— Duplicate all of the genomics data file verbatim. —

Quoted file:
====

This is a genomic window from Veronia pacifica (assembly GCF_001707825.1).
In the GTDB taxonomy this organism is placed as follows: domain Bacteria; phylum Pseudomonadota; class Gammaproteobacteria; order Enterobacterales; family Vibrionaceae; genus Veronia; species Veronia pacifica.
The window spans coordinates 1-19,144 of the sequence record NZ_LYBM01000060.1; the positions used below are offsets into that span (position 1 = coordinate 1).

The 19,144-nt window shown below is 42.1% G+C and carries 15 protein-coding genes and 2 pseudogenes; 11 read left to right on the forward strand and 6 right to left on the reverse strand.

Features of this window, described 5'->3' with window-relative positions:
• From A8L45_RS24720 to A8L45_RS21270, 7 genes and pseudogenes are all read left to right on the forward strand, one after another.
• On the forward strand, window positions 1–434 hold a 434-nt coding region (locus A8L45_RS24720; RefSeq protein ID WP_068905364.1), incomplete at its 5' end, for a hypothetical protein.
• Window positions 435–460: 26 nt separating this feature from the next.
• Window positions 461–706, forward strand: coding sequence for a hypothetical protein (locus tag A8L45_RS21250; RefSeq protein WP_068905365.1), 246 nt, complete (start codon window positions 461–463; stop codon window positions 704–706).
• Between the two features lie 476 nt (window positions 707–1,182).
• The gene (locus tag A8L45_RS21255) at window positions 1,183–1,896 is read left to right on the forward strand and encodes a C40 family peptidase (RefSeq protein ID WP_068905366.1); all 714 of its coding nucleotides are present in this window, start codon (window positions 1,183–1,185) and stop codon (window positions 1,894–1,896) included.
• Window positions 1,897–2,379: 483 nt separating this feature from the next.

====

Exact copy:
This is a genomic window from Veronia pacifica (assembly GCF_001707825.1).
In the GTDB taxonomy this organism is placed as follows: domain Bacteria; phylum Pseudomonadota; class Gammaproteobacteria; order Enterobacterales; family Vibrionaceae; genus Veronia; species Veronia pacifica.
The window spans coordinates 1-19,144 of the sequence record NZ_LYBM01000060.1; the positions used below are offsets into that span (position 1 = coordinate 1).

The 19,144-nt window shown below is 42.1% G+C and carries 15 protein-coding genes and 2 pseudogenes; 11 read left to right on the forward strand and 6 right to left on the reverse strand.

Features of this window, described 5'->3' with window-relative positions:
• From A8L45_RS24720 to A8L45_RS21270, 7 genes and pseudogenes are all read left to right on the forward strand, one after another.
• On the forward strand, window positions 1–434 hold a 434-nt coding region (locus A8L45_RS24720; RefSeq protein ID WP_068905364.1), incomplete at its 5' end, for a hypothetical protein.
• Window positions 435–460: 26 nt separating this feature from the next.
• Window positions 461–706, forward strand: coding sequence for a hypothetical protein (locus tag A8L45_RS21250; RefSeq protein WP_068905365.1), 246 nt, complete (start codon window positions 461–463; stop codon window positions 704–706).
• Between the two features lie 476 nt (window positions 707–1,182).
• The gene (locus tag A8L45_RS21255) at window positions 1,183–1,896 is read left to right on the forward strand and encodes a C40 family peptidase (RefSeq protein ID WP_068905366.1); all 714 of its coding nucleotides are present in this window, start codon (window positions 1,183–1,185) and stop codon (window positions 1,894–1,896) included.
• Window positions 1,897–2,379: 483 nt separating this feature from the next.